A Good Woman is a beautiful period film, full of beautiful people in beautiful locations, but with an added depth to it - the result of its intriguing storyline, which is based on Oscar Wilde's play Lady Windermere's Fan. Helen Hunt plays a supposedly amoral middle-aged man-hunter who seemingly heads off to Italy to bag her latest catch, with the emphasis very much on "supposedly" and "seemingly". She is superb in this role, even though I had doubts about her ability to play a period character before seeing the film, having previously only seen her in films such as Paying It Forward and As Good As It Gets. Scarlett Johansson too does a fantastic job playing Meg Windermere, a woman as beautiful as she is insecure. Most impressive of all in this film, however, is Mark Umbers, an actor I hadn't come across before. Playing Robert Windermere, he displays all the suave sophistication one would associate with a member of his class at the time, but at the same time is extremely likeable due to his total infatuation with his wife. The one problem I had with film was that the dialogues were a little bit too clever at times and therefore came over as unreal, but when a film is based on an Oscar Wilde play, I guess this is an unresolveable problem, as if you change the dialogue too much, the association with Wilde is lost. Moreover, maybe people prior to the age of television and the Internet were far more witty and clever than they are today. Watch out for the scene with Helen Hunt and Tom Wilkinson on the terrace of the opera house - a cinematographic feast in blue.
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7 of 7 people found the following review helpful By Linda - Cape Town on 12 April 2011
Format: DVD
What a lovely story! Oscar Wilde's Lady Windomere's Fan is the base for this marvelous movie with excellent actors and a moving and memorable story. The movie is set in Italy with lots of sumptuous interiors and clothes. Meg is newly wed and thinks her mother is dead but she is very much alive and arrives to unexpectedly join the couple and creates intrique and complications. A modern story about overly high standards in relationships and how to live more realistically and more honestly. I have watched it over and over and every time see more subtleties and more depth. Highly recommended!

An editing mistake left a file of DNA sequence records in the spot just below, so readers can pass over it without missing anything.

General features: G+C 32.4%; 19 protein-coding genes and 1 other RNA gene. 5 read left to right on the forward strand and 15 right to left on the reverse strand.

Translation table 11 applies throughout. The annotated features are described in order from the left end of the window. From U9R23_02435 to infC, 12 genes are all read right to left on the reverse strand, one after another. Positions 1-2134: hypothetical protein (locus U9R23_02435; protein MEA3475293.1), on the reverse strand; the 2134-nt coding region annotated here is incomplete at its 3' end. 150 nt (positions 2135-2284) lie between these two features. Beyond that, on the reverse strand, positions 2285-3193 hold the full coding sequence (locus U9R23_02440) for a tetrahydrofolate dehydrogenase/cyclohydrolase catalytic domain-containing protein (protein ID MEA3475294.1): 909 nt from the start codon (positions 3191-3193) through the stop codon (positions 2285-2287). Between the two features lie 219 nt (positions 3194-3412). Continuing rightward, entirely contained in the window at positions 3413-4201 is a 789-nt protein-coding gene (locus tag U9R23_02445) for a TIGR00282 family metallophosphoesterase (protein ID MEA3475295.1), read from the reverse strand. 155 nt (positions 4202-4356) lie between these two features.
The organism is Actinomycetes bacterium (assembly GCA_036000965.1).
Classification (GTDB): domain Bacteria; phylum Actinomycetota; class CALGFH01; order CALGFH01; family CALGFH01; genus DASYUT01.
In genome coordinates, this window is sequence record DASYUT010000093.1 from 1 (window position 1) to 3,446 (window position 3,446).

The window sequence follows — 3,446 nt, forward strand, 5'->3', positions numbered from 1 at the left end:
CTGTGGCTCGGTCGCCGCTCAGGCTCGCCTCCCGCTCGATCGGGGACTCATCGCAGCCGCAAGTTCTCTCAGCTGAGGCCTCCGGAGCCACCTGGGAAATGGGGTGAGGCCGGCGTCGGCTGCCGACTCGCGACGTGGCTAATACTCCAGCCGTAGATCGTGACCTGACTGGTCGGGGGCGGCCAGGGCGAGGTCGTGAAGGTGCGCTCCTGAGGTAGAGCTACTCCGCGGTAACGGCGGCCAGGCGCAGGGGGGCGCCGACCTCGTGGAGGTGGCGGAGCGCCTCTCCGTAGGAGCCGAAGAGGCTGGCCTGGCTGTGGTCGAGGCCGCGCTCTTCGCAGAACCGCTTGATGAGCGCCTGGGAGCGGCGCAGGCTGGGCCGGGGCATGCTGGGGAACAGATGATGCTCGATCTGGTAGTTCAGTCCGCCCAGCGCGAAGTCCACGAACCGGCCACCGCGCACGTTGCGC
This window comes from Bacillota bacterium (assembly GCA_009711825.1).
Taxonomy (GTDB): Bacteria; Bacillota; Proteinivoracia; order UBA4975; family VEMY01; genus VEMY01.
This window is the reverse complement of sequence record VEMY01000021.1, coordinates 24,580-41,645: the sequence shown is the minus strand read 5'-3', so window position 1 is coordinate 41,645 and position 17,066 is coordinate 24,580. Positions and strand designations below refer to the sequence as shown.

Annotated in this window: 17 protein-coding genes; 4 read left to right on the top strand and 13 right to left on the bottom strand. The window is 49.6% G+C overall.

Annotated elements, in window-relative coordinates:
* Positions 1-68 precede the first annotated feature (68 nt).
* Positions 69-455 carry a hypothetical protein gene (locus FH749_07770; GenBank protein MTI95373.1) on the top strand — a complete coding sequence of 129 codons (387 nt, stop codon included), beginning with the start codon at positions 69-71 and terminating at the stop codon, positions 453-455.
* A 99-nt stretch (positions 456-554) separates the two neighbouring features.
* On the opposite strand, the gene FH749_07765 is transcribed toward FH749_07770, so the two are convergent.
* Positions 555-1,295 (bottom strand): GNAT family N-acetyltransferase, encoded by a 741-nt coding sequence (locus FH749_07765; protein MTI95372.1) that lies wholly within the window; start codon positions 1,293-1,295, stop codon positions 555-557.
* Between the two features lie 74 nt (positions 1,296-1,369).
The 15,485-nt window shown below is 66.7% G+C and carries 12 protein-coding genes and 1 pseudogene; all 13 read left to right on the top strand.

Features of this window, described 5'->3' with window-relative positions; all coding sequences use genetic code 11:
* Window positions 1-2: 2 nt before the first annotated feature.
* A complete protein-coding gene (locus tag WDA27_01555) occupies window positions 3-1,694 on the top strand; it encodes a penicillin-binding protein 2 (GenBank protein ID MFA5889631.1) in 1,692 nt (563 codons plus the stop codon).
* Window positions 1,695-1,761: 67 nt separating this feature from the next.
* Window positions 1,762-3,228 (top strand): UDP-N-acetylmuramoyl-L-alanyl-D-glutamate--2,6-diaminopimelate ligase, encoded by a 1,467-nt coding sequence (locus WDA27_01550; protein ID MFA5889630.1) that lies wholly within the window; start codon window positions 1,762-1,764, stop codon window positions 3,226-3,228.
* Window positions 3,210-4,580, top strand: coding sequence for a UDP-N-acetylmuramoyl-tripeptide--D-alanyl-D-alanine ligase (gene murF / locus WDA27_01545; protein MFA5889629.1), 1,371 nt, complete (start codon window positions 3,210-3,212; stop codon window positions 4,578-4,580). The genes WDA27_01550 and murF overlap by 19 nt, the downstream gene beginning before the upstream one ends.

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27 of 29 people found the following review helpful By Printul Noptilor on 31 July 2010
Format: DVD
This is a relationship drama. The characters are high-class British and American tourists/expats in a small seaside town in pre-WW2 Italy.

Helen Hunt is just fabulous, playing the role of a middle-aged American woman who excels at milking money out of rich gentlemen in New York. The first scene of the movie shows how she's forced to escape. She ends up in Italy where she gets strangely involved with a freshly married young American man. His wife, in turn, becomes a target of an inventive and persistent aristocrat playboy form England. The plot is very captivating and full of surprises.

The movie is based on a story "Lady Windermere's Fan" by Oscar Wilde, so you might already know what's it all about. I have no idea if and how much the movie might be different from the book, but I'm looking forward to reading it. This movie got me interested in Oscar Wilde. It's mostly because it contains so many adorable puns and aphorisms, like:
"Every saint has a past. Every sinner has a future."
or:
"Do you think she would look at you if you were poor?" - "Do you think I would look at her if she was ugly?"

On the other hand, this abundance of brilliant verbal humour is also mildly disturbing. When every third sentence is something witty, it gets a bit tiring to follow. I mean, you don't want the soup that is all water, but this movie is like the soup with almost no water in it, and that's not too good either.

In spite of that, I've watched the movie three times by now and I absolutely recommend it. A lady friend of mine watched it twice and loved it, too.